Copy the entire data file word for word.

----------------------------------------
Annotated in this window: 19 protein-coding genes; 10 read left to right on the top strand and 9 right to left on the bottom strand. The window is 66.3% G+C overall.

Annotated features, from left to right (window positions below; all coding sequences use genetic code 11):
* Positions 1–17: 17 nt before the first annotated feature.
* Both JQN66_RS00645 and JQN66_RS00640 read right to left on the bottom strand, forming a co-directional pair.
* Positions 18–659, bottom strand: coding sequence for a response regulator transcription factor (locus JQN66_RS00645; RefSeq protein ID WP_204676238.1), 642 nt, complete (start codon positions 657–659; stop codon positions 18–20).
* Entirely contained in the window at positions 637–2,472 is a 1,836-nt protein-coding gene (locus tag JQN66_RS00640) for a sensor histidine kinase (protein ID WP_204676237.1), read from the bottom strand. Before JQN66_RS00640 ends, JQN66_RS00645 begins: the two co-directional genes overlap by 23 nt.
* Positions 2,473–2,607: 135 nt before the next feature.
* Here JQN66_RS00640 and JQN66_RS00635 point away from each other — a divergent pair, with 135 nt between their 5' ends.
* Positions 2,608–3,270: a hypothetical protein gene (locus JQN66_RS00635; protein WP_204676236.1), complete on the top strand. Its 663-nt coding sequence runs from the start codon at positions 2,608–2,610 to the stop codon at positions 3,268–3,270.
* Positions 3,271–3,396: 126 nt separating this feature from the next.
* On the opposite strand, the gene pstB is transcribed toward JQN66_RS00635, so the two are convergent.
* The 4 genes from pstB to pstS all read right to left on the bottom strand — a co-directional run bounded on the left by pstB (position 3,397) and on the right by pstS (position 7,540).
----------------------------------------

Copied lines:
Annotated in this window: 19 protein-coding genes; 10 read left to right on the top strand and 9 right to left on the bottom strand. The window is 66.3% G+C overall.

Annotated features, from left to right (window positions below; all coding sequences use genetic code 11):
* Positions 1–17: 17 nt before the first annotated feature.
* Both JQN66_RS00645 and JQN66_RS00640 read right to left on the bottom strand, forming a co-directional pair.
* Positions 18–659, bottom strand: coding sequence for a response regulator transcription factor (locus JQN66_RS00645; RefSeq protein ID WP_204676238.1), 642 nt, complete (start codon positions 657–659; stop codon positions 18–20).
* Entirely contained in the window at positions 637–2,472 is a 1,836-nt protein-coding gene (locus tag JQN66_RS00640) for a sensor histidine kinase (protein ID WP_204676237.1), read from the bottom strand. Before JQN66_RS00640 ends, JQN66_RS00645 begins: the two co-directional genes overlap by 23 nt.
* Positions 2,473–2,607: 135 nt before the next feature.
* Here JQN66_RS00640 and JQN66_RS00635 point away from each other — a divergent pair, with 135 nt between their 5' ends.
* Positions 2,608–3,270: a hypothetical protein gene (locus JQN66_RS00635; protein WP_204676236.1), complete on the top strand. Its 663-nt coding sequence runs from the start codon at positions 2,608–2,610 to the stop codon at positions 3,268–3,270.
* Positions 3,271–3,396: 126 nt separating this feature from the next.
* On the opposite strand, the gene pstB is transcribed toward JQN66_RS00635, so the two are convergent.
* The 4 genes from pstB to pstS all read right to left on the bottom strand — a co-directional run bounded on the left by pstB (position 3,397) and on the right by pstS (position 7,540).